David Cameron today accused Tony Blair of using the politics of fear to cover up his failures in nine years as prime minister.
The Conservative leader attacked Mr Blair for abandoning the vision, hope and ideas for change that won him the election in 1997 – and said his party was now the future.
He was speaking as the government announced another five Home Office bills in today’s Queen’s speech, which add to the more than 50 introduced since Labour came to power.
“At the beginning of his time, the prime minister offered this country hope that he would tackle the causes of crime,” Mr Cameron told the House of Commons. “But today we see a complete betrayal of that.”
He added: “Today there is a new dividing line in British politics, between hope and fear. This was the prime minister’s last chance to offer hope for a better society, but instead he used fear to cover up his failures.”
However, Mr Blair hit back with a dig at Mr Cameron’s call for people to “hug a hoodie” or “love a lout”, saying: “Hope is not talking about sunshine any more than anti-social behaviour is combated by love, in inverted commas.
“Hope is what a strong economy gives you, hope is what investment in the NHS and schools give you, and hope is proper measures to tackle the long-term challenges.
“Hope, true hope, is about tough decisions – the right honourable member [Mr Cameron] has never taken a tough decision in his life.I may be going out, but on that performance he’s not coming in.”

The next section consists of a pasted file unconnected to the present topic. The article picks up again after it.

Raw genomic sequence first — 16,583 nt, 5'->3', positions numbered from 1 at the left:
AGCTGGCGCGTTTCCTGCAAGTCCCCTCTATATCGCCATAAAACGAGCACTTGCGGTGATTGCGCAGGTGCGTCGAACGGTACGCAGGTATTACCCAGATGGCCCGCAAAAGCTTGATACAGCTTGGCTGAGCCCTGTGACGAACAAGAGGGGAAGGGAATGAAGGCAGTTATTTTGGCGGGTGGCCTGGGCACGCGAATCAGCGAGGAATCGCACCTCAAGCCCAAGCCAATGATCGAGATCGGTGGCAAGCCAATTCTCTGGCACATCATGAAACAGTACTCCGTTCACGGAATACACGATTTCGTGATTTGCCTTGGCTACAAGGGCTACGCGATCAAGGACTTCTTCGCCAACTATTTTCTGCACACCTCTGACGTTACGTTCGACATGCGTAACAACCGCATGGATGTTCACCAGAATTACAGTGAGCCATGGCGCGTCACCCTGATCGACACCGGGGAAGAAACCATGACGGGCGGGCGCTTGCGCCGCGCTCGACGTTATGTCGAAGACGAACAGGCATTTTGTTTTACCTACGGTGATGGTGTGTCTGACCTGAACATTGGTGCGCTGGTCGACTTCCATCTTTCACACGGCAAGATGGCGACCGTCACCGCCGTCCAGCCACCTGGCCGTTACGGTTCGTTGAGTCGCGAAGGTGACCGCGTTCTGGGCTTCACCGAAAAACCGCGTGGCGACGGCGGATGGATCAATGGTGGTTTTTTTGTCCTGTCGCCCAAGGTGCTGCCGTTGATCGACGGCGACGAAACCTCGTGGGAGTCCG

Today’s Queen’s speech made clear that “strong, secure and stable communities”, tackling terrorism and “putting victims at the heart of the criminal justice system” were key priorities in the next parliamentary session.
The five new Home Office bills cover immigration, offender management, criminal justice, organised crime, serious fraud and the tribunal service, and although there is no terrorism bill, ministers have pledged to look again at current powers.
But the Tories are not the only ones to have already attacked the new laws, and the proposal to dispense with juries in serious fraud cases, on the basis that they are often extremely lengthy and complex, has attracted particular attention.
“The principle of trial by jury is at the heart of our judicial system,” said Liberal Democrat constitutional affairs spokesman Simon Hughes, who pledged to oppose the bill when it is debated in parliament.
“While there may be some need for different procedures to deal with complex fraud trials, the final decision as to whether someone has been honest or dishonest in a serious case should always be one for a jury.”
Human rights group Liberty also opposed the measures and noted the absence in today’s announcements of how to make terror trials fairer, for example by introducing the use of intercept evidence, or how to compensate terror victims.
“It seems that the new home secretary thinks his department is perfectly ‘fit’ for the ‘purpose’ of churning out more empty legislative sound bites,” said director Shami Chakrabarti.
“Tough talk brings rough justice. Rough justice if you’re evicted because your big brother’s been in trouble; rough justice when you’re accused of serious crime and denied a jury trial; rough justice when migrants are always equated with crime.”